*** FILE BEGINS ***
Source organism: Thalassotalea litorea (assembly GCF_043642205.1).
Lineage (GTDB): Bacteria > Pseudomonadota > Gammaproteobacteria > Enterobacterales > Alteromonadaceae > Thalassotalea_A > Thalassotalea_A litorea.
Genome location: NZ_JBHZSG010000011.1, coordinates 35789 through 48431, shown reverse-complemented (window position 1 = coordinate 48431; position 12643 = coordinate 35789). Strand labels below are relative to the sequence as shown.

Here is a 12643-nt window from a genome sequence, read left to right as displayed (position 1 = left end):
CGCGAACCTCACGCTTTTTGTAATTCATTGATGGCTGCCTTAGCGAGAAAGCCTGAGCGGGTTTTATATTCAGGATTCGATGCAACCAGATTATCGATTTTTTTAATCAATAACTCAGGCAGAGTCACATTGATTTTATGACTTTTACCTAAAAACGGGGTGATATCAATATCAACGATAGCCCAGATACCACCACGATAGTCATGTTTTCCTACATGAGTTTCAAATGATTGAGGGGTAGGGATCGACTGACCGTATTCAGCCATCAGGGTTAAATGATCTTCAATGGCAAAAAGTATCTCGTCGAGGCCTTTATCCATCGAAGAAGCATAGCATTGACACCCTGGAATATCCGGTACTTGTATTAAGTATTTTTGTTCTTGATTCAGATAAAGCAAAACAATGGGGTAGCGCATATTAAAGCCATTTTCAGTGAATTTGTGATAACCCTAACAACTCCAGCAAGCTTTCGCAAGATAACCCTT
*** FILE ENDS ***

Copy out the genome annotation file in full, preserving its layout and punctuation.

Source organism: Thalassotalea litorea (assembly GCF_043642205.1).
Lineage (GTDB): Bacteria > Pseudomonadota > Gammaproteobacteria > Enterobacterales > Alteromonadaceae > Thalassotalea_A > Thalassotalea_A litorea.
Genome location: NZ_JBHZSG010000011.1, coordinates 35789 through 48431, shown reverse-complemented (window position 1 = coordinate 48431; position 12643 = coordinate 35789). Strand labels below are relative to the sequence as shown.

Here is a 12643-nt window from a genome sequence, read left to right as displayed (position 1 = left end):
CGCGAACCTCACGCTTTTTGTAATTCATTGATGGCTGCCTTAGCGAGAAAGCCTGAGCGGGTTTTATATTCAGGATTCGATGCAACCAGATTATCGATTTTTTTAATCAATAACTCAGGCAGAGTCACATTGATTTTATGACTTTTACCTAAAAACGGGGTGATATCAATATCAACGATAGCCCAGATACCACCACGATAGTCATGTTTTCCTACATGAGTTTCAAATGATTGAGGGGTAGGGATCGACTGACCGTATTCAGCCATCAGGGTTAAATGATCTTCAATGGCAAAAAGTATCTCGTCGAGGCCTTTATCCATCGAAGAAGCATAGCATTGACACCCTGGAATATCCGGTACTTGTATTAAGTATTTTTGTTCTTGATTCAGATAAAGCAAAACAATGGGGTAGCGCATATTAAAGCCATTTTCAGTGAATTTGTGATAACCCTAACAACTCCAGCAAGCTTTCGCAAGATAACCCTT